Chivalry: Medieval Warfare

In writing a review of Chivalry: Modern Warfare I have a few issues to deal with. It raises the question of what makes a game good versus what makes it enjoyable. Surely they’re the same thing, some may say. Well okay, ‘good’ is a subjective word so maybe they’re right, but in terms of quality they don’t necessarily sit hand in hand, and this is especially true. When it comes to the games 5punkers like this is even more true. Allow me to explain.


Chivalry is a fairly simple first person, round-based, multiplayer combat game. That’s nothing unusual, and it follows in the footsteps of many greats like Team Fortress 2 with various game modes and no particular overall metagame. Of course there are many not-so-greats in this somewhat oversubscribed genre too.

So why am I reviewing Chivalry and not one of the many others? To begin with, it narrows down its field of competitors by being all about melee combat. There is a ranged class, but combat is centred around swinging heavy and often sharp pieces of metal at your opponent. There aren’t too many multiplayer games around for that, and before I fall into the trap of trying to make comparisons I’ll admit that I’ve not played any of the others. Something I have noticed about the odd single player game I’ve played which tries to handle this subject though is that the controls are usually akin to jousting with fork-lifts.

We love Chiv.

The rounds come as the usual fare: free-for-all, team deathmatch, capture the flag. There’s also a popular objective mode based on medieval sieges, which is quite good. It doesn’t add up to a huge amount of game though. The variety of classes and weapons, along with even more class-specific weapons via unlocks, is good, and each weapon has a slightly different feel, but it all pretty much boils down to hitting the other guy with something.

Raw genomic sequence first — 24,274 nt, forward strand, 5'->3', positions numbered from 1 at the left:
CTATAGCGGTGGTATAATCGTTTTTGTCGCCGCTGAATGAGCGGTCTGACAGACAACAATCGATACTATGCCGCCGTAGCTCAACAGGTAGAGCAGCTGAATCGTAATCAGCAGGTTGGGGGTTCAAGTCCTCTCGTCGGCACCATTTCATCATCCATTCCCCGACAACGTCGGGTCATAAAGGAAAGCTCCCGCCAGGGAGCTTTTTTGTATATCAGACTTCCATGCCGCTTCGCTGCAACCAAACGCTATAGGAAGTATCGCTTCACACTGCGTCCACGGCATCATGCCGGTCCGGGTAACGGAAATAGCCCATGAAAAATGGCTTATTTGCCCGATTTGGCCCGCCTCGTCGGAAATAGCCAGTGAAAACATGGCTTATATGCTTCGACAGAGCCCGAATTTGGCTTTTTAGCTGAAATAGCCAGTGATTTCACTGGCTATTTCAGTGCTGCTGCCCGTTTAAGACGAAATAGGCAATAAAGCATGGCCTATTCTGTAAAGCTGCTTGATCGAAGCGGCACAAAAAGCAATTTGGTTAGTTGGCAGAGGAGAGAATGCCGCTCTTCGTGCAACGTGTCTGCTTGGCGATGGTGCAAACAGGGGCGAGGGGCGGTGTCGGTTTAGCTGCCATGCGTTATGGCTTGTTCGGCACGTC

The actual act of doing that is a pretty tactile experience. This is in part from the very intuitive controls which map both mouse buttons and scroll wheel to different ways of swinging the weapon. They vary in the specifics, but always come down to a compromise of speed, range and power.It might not sound a lot but it really makes if feel like you’re handling a weapon rather than just clicking to poke a stick.

On top of that, parrying will slow your opponent’s next attack and leave you with a slight speed advantage, so every combat is a little tactical exchange of blows, and every blow counts when it only takes two or three for a kill. Visually too, the combat will jar your view and disorientate you. Your weapon will connect satisfyingly with the enemy, and if you get a kill there’s a fair chance the limb you hit could come off or shatter in a spray of gore and bone.

Look at little Pnut there, getting all lairy.

The combination of a creative game mode and a fun combat system isn’t quite enough to make a great game. This is where the 5punky review deviates from what I would write were it a straight review for Joe Average Gamer. There are extra little touches added to Chivalry which bump it from a brief distraction to a 5punky classic.

The brutal combat and slightly silly physics is satisfying but also very amusing. You can’t fail to grin and the goofy flopping corpse of your opponent when you get a kill. There’s also a key bound to scream a war-cry, which adds another layer of ridiculous to the whole thing as knights charge and clash to the constant backdrop of “YEEEEEAAAAAAARGH!”


The real deal breaker for us though is the discovery of low gravity servers. I don’t know if it’s a mod or a mutator, but either way it is howlingly funny. The game automatically plays a terrified scream if you fall a certain distance, but in low gravity this happens every time you jump. The effect is that you find yourself in the middle of an acrobatic ballet of screaming, flailing knights. Limbs arc away trailing bloody sprays and people jab desperately at each others’ crotches. It turns the ridiculous into the sublime, and for that it won 5punk’s Game of the Year 2013.

It might not be a game that gets played every week, and when it does we might not play it for more than an hour or so, but Chivalry is so side-splittingly funny to play that it will be a 5punky classic for years to come, up there in the hall of fame along with Call of Duty: United Offensive and Burnout Paradise.

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